Public participation can change the way public policies are developed, reducing capture by special interest groups, and ensuring that decisions take into account the views and needs of affected communities. Although information alone is not sufficient—additional mechanisms are necessary for receiving input from the public, reviewing it, and providing feedback on how this input was taken into consideration—meaningful participation exercises are contingent on the public having timely access to the same data as the officials making the decision. Participation cannot be effective or equal if individuals have to file requests and wait for an answer. The role of transparency in

Proactive Transparency Report2018-11-13T10:12:29+01:00
4 Jul 2013

The Global Right to Information Update: The right to information movement is well positioned to fight for better commitments on corporate transparency and open data.

2020-02-14T11:22:21+01:00

Madrid, 8 July 2013 – The largest analysis of the worldwide movement for access to information, The Global Right to Information Update was published today by the Freedom of Information Advocates Network. The publication looks at how the movement for the right to information has brought issues of transparency and open government to the forefront of political and economic debate – as reflected in recent weeks in open data commitments made by the G8 – and maps out the challenges lying ahead. The authors, human rights advocates from seven continents, report on the threat to progress made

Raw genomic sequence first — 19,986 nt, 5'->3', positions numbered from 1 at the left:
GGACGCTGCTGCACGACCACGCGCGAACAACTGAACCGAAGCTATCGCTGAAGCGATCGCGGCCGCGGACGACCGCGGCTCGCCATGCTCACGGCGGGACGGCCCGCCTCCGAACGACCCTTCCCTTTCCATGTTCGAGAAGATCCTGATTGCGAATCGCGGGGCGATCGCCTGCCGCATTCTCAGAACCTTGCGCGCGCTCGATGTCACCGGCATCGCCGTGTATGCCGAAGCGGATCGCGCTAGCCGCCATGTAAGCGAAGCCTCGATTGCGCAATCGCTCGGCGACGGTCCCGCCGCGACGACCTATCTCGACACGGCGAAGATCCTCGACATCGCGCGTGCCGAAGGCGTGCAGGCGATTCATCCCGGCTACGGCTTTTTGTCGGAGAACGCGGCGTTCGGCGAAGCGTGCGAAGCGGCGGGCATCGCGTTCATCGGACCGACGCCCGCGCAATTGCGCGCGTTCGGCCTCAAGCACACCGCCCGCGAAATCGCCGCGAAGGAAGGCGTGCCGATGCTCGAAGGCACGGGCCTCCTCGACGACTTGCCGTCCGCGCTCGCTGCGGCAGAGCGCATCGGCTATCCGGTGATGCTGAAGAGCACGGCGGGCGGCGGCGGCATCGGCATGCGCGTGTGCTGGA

The Global Right to Information Update: The right to information movement is well positioned to fight for better commitments on corporate transparency and open data.2020-02-14T11:22:21+01:00
14 Dec 2011

Rendition on Record: Report reveals Europe’s cover-up of CIA rendition-to-torture evidence

2018-11-13T10:13:25+01:00

London/Madrid, 19 December 2011 - Just days after new details emerged of a secret CIA prison in Romania used to torture terrorism suspects, a report by two international human rights organisations shows that many European countries are suppressing evidence of their role in the USA’s notorious rendition programme. The report, Rendition on Record, produced by open government specialists Access Info Europe and legal action charity Reprieve reveals how 28 countries have responded to a total of 67 requests for information about specific rendition flights carried out between 2002 and 2006. While six European countries and the USA responded by releasing

Rendition on Record: Report reveals Europe’s cover-up of CIA rendition-to-torture evidence2018-11-13T10:13:25+01:00
1 Oct 2011

Anti-Corruption Transparency Monitoring Methodology

2018-11-13T10:06:04+01:00

The Access Info Europe “Anti-Corruption Transparency Monitoring Methodology” is designed for anyone wanting to assess levels of transparency in the fields of corruption prevention and integrity promotion. Being transparent implies that governments make available, either at their own initiative or in response to access to information requests, certain classes of information  which are essential for evaluating how public power is being exercised and how public funds are being spent. The Anti-Corruption Transparency Monitoring Methodology is a practical guide which can be used by civil society, journalists, academics and others to evaluate whether the key information needed to prevent and/or identify

Anti-Corruption Transparency Monitoring Methodology2018-11-13T10:06:04+01:00
17 Jan 2011

Reports on the EU

2018-11-13T10:13:37+01:00

Reports on Transparency in the European Union The Secret State of EU Transparency Reforms This report came out of Access Info's litigation with the Council of the European Union at the General Court of the EU (Case T-233/09). We had asked for documents showing what was being debated during the reform process of EU Regulation 1049/2001 on access to Parliament, Council and Commission documents. The Council replied giving us some information, but nothing that would allow us to identify who was saying what behind the Brussels doors. So we set about asking each EU Member State instead. The Secret State

Reports on the EU2018-11-13T10:13:37+01:00